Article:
I realized how
obsessed I am with much I appreciate Windows PowerShell today, as I was working with Exchange 2013. I needed to find the differences in access rights between a PublishingEditor and Editor. The image below, pulled from a Microsoft web page, lists the different access rights.
One way to determine the difference would be to sit and stare at the screen. Nah. It didn’t take my eyes long, darting back and forth between lines, to desire a better way. Another way would be to take a screen capture and mark off the common entries. The image below shows what that looks like. Seriously, though, I can do better. Let’s do this in PowerShell and give ourselves a little practice. More on that in a moment.
I copied and pasted the first line I wanted to my PowerShell console.
PS> PublishingEditor CreateItems, ReadItems, CreateSubfolders, FolderVisible, EditOwnedItems, EditAllItems, DeleteOwnedItems, DeleteAllItems
Then, I bounced around the entry to ensure that $PublishingEditor became a variable, by adding a dollar sign. I also added the = assignment operator and put single quotes around the entire group of access rights, but this wasn’t quite enough.
PS> $PublishingEditor = 'CreateItems, ReadItems, CreateSubfolders, FolderVisible, EditOwnedItems, EditAllItems, DeleteOwnedItems, DeleteAllItems'
The next thing I did was add a couple methods — one right after the other, at the end of the command. The first method I added was .Replace(). In the version I added, .Replace(‘ ‘,”), it replaces all single spaces with nothing, effectively removing the spaces. The next method I added was .Split(). This, when added as .Split(‘,’), splits the string at each comma.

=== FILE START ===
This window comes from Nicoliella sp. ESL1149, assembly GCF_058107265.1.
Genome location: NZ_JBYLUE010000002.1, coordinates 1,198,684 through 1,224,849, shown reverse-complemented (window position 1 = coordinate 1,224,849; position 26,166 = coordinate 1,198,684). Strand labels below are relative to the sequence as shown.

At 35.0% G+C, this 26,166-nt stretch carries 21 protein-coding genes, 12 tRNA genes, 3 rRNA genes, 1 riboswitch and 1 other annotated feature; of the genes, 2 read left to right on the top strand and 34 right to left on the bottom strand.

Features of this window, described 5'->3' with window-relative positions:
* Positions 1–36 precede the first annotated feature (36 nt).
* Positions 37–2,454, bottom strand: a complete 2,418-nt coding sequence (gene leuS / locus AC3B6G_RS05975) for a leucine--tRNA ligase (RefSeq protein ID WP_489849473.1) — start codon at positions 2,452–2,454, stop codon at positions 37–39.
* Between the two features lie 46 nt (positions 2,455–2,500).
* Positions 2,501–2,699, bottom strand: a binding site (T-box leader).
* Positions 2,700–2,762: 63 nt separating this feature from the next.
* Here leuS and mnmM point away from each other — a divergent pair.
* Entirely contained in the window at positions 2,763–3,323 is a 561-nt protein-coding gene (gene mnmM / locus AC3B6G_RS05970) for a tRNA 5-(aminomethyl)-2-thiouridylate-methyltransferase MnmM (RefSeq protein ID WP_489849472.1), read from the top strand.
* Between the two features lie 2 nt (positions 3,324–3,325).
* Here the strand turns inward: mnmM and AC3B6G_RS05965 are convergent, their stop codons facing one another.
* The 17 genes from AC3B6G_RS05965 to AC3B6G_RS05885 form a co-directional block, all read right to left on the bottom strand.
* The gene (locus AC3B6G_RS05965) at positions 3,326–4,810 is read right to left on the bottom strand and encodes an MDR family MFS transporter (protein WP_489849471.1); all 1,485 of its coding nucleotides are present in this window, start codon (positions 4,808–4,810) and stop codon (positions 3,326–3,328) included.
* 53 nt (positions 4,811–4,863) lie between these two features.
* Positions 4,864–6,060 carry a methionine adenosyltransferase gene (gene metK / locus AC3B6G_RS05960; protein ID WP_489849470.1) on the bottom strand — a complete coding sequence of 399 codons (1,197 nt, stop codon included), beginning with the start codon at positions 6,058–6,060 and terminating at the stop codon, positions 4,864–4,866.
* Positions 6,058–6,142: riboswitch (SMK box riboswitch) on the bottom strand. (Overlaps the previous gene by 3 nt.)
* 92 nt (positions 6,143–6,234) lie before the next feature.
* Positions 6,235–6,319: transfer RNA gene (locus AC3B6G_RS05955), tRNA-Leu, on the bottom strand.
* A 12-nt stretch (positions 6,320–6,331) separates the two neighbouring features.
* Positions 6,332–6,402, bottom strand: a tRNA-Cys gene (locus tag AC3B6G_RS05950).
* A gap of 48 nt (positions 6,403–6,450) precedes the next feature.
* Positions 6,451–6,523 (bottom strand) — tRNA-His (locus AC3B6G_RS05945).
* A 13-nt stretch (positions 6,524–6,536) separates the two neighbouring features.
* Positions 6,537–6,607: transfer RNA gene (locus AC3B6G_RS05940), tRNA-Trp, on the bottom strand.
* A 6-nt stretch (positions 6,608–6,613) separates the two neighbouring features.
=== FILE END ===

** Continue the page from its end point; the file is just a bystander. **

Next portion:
PS> $PublishingEditor = 'CreateItems, ReadItems, CreateSubfolders, FolderVisible, EditOwnedItems, EditAllItems, DeleteOwnedItems, DeleteAllItems'.Replace(' ','').Split(',')
Next, I copied the second line, for Editor access rights, pasted it in the console and cleaned it up, too.
PS> $Editor = 'CreateItems, ReadItems, FolderVisible, EditOwnedItems, EditAllItems, DeleteOwnedItems, DeleteAllItems'.Replace(' ','').Split(',')
At this point, I had two variables, $PublishingEditor and $Editor. I needed a way to compare the two variables to determine which one had additional access rights (presumably PublishingEditor) and what those were.
The first thing I did was echo the variables’ values to my screen. The second, was to run a comparison of the two. This was done using the Compare-Object cmdlet, where I provided one variable, $PublishingEditor, as the value for the -ReferenceObject parameter, and the other variable, $Editor, as the value for the -DifferenceObject parameter.
PS> $PublishingEditor CreateItems ReadItems CreateSubfolders FolderVisible EditOwnedItems EditAllItems DeleteOwnedItems DeleteAllItems PS> PS> $Editor CreateItems ReadItems FolderVisible EditOwnedItems EditAllItems DeleteOwnedItems DeleteAllItems PS> PS> Compare-Object -ReferenceObject $PublishingEditor -DifferenceObject $Editor InputObject SideIndicator ----------- ------------- CreateSubfolders <=
The results, above, indicate that $PublishingEditor (the InputObject) has an additional access right, called CreateSubfolders. As you can see, the default results of Compare-Object only show the differences. Had I used the -IncludeEqual parameter the results would have looked like the example below.
PS> Compare-Object -ReferenceObject $PublishingEditor -DifferenceObject $Editor -IncludeEqual InputObject SideIndicator ----------- ------------- CreateItems == ReadItems == FolderVisible == EditOwnedItems == EditAllItems == DeleteOwnedItems == DeleteAllItems == CreateSubfolders <=
Thanks for reading. Now off to find some other way to use PowerShell to speed up my day.
Before I do that, though, I mentioned practice earlier in this post. To really get PowerShell, we need to take every opportunity to continue to learn, but also to practice what we already know. This was a perfect opportunity. Not only would I get the results I needed — the difference in access rights — but I also got a half of minute of working with the Compare-Object cmdlet and the .Replace() and .Split() methods, where I may not have otherwise.
The more I use PowerShell, the less I have to try and remember when I really need it.